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Tea, Camellia sinensis, which belongs to the family Theaceae, is a shrub or evergreen tree up to 16 m in height. Green tea is very popular because of its marked health benefits comprising its anticancer, anti-oxidant, and antimicrobial activities, as well as its effectiveness in reducing body weight. Additionally, it was recognized by Chinese people as an effective traditional drink required for the prophylaxis against many health ailments. This is due to the complex chemical composition of green tea, which comprises different classes of chemical compounds, such as polyphenols, alkaloids, proteins, minerals, vitamins, amino acids, and others. The beneficial health effects of green tea ultimately led to its great consumption and increase its liability to be adulterated by either low-quality or non-green tea products with concomitant decrease in activity. Thus, in this review, green tea was selected to highlight its health benefits and phytoconstituents, as well as recent approaches for its quality-control monitoring that guarantee its incorporation in many pharmaceutical industries. More research is needed to find out other more biological activities, active constituents, and other simple and cheap techniques for its quality assurance that ascertain the prevention of its adulteration.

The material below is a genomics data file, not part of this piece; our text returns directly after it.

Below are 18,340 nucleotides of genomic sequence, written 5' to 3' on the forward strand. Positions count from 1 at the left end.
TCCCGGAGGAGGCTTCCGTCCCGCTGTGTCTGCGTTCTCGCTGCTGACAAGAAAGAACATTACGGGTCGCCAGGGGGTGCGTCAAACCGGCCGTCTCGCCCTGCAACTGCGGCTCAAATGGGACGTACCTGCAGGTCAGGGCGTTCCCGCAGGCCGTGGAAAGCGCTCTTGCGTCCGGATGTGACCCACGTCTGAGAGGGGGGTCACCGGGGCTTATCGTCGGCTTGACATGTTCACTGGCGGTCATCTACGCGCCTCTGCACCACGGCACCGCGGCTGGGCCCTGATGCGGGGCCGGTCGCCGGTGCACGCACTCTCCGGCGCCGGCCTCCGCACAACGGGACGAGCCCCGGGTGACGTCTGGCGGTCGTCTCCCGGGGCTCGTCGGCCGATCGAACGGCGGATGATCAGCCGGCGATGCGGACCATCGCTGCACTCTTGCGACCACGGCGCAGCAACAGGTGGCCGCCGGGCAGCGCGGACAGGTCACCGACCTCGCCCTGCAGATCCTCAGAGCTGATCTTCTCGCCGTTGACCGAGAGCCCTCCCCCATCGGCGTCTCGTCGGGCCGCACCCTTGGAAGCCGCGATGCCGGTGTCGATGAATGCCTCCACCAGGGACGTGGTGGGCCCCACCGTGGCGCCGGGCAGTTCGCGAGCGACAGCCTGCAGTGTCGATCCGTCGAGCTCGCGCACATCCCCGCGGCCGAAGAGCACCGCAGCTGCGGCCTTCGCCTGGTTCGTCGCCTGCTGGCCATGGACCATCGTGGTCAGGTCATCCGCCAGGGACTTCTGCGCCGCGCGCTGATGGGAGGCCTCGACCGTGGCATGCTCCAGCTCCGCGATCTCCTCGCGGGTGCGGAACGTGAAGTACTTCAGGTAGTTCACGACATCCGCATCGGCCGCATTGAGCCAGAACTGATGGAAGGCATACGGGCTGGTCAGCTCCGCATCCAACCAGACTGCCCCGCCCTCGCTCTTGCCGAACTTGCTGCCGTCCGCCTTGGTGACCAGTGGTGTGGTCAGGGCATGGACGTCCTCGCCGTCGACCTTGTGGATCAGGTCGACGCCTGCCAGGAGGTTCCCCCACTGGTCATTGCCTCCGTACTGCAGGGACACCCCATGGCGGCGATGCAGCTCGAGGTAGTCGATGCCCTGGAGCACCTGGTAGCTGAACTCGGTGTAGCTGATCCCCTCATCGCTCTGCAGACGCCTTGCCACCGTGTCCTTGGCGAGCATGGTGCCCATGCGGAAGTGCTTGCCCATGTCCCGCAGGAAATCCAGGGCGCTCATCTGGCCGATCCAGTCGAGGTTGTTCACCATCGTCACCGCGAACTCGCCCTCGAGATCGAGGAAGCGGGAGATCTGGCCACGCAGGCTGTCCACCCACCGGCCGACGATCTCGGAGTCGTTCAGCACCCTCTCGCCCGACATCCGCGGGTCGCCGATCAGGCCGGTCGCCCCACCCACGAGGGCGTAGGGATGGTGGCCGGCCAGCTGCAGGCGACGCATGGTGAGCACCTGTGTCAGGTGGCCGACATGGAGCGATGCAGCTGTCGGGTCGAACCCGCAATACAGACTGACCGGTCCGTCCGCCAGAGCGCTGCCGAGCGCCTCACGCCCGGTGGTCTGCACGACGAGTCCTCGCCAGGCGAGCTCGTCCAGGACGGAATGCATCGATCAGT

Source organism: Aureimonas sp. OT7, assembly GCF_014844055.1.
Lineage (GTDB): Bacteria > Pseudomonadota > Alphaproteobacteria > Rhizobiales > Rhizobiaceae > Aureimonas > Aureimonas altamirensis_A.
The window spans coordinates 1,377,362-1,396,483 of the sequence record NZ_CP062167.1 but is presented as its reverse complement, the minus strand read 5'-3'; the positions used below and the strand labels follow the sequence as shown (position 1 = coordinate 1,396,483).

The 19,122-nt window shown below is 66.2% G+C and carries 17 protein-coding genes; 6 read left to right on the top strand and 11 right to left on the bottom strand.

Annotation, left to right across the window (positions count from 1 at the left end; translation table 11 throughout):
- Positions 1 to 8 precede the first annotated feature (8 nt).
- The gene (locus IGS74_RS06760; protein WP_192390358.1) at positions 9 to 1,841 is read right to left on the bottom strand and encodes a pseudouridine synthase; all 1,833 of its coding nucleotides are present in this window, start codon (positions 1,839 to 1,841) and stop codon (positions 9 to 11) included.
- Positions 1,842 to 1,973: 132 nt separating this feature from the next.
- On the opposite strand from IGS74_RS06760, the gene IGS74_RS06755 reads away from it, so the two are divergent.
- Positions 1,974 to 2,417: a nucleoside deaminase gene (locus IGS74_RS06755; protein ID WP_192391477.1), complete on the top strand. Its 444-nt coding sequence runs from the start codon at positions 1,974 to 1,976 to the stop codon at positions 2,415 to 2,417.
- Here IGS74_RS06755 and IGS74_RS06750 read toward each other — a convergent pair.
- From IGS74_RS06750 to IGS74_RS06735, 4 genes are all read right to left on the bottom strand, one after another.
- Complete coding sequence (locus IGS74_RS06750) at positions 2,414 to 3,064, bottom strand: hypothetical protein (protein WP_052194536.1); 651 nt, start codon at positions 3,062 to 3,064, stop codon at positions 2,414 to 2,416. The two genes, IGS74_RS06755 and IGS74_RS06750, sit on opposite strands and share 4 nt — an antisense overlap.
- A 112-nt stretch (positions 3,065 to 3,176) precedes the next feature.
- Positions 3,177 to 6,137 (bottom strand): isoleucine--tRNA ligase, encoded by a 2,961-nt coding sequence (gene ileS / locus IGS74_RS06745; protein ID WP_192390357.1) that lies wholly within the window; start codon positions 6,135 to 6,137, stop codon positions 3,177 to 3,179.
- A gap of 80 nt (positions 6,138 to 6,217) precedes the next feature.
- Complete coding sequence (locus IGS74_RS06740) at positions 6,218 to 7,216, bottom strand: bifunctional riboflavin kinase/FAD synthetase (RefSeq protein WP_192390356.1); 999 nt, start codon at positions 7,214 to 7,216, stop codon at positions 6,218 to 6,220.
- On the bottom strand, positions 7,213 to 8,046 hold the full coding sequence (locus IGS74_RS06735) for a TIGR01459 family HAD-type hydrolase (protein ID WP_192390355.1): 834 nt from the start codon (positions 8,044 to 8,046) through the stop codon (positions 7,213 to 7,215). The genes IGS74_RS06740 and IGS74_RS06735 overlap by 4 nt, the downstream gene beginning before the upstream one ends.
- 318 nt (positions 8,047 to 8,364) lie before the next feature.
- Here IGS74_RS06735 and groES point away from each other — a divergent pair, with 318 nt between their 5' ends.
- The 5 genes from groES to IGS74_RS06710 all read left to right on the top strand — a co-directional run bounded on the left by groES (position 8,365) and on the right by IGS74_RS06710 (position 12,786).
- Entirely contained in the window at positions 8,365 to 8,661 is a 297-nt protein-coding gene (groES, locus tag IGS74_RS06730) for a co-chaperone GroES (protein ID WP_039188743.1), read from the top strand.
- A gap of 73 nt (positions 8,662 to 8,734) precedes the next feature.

... oxygen to reach follicle cells without much hindrances. Research by [35,36] suggest that avonoids can also stimulate hair growth by inhibiting the activity of type II 5α reductase enzyme. ...